Asked on: 10 October 2017
Department for Business, Energy and Industrial Strategy
Hurricanes and Tornadoes
Lords
To ask Her Majesty's Government what assessment they have made of recent statements made by the World Meteorological Organization regarding long-term trends in relation to the frequency and intensity of tropical cyclones.
A
Answered by: Lord Prior of Brampton
Answered on: 19 October 2017

The Government has not conducted a specific scientific assessment of the statements by the World Meteorological Organization regarding the devastating effects of Hurricanes Harvey and Irma on low-lying Caribbean islands and the USA, and possible links between these storms and human-made climate change.

The mechanics of tropical cyclones and how they interact with our changing climate is extremely complex. According to the Intergovernmental Panel on Climate Change, there is a greater than 50% chance that human-induced warming over the next century will lead to an increase in the frequency of intense tropical cyclones in some areas and there is strong evidence that increasing sea temperatures increase the intensity of tropical storms when they develop. Heavier rainfall is also expected as global temperatures rise because a warmer atmosphere holds more moisture. Additionally, rising sea levels increase the risk of coastal flooding as hurricanes make landfall.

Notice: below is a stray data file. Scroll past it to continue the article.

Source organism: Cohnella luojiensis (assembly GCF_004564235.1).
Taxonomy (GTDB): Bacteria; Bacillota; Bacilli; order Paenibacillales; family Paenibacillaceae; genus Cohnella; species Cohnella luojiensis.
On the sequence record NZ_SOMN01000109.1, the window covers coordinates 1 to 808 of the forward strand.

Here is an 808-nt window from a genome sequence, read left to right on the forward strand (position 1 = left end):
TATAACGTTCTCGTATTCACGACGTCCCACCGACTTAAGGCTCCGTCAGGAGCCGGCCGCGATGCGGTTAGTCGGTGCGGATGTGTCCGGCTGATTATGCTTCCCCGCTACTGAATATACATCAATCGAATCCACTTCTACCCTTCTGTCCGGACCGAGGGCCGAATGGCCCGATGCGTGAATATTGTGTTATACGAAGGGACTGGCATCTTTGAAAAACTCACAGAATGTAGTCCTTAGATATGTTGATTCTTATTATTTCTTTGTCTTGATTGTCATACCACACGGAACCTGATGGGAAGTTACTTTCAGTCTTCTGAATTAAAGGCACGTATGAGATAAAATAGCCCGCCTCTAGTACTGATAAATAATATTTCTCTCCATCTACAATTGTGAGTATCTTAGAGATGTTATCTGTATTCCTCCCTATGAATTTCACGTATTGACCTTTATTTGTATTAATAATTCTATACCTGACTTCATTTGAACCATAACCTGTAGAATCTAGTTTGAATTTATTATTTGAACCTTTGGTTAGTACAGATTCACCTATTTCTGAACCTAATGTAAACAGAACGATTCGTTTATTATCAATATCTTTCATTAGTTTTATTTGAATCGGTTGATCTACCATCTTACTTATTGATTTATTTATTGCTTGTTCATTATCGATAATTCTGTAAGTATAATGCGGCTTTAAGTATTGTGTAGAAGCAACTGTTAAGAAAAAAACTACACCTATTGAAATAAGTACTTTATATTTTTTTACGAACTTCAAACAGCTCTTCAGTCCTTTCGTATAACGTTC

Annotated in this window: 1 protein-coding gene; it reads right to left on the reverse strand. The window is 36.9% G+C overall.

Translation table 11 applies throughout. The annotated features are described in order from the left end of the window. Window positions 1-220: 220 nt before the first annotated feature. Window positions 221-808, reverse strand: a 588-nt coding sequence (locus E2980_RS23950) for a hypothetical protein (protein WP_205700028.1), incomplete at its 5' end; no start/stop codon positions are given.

Asked on: 10 October 2017
Department for Business, Energy and Industrial Strategy
Research: Finance
Lords
To ask Her Majesty's Government, in the light of concerns expressed by the UK scientific community regarding future participation in EU funded research projects, what funds will be made available to UK research teams following Brexit.
A
Answered by: Lord Prior of Brampton
Answered on: 19 October 2017

This Government wants the UK to be the go-to place for researchers, innovators and investors across the world. This is why we are increasing research and development investment by £4.7 billion over the period 2017-18 to 2020-21, an increase of around 20% to total government R&D spending, more than any increase in any parliament since 1979.

We would welcome an agreement to continue to collaborate with our European partners on major science, research, and technology initiatives. On 6 September we published a future partnership paper on collaboration on science and innovation. As part of our ambition for a new deep and special partnership with the EU, recognising our shared interest in maintaining and strengthening research collaboration, the UK will seek an agreement that promotes science and innovation across Europe now and in the future.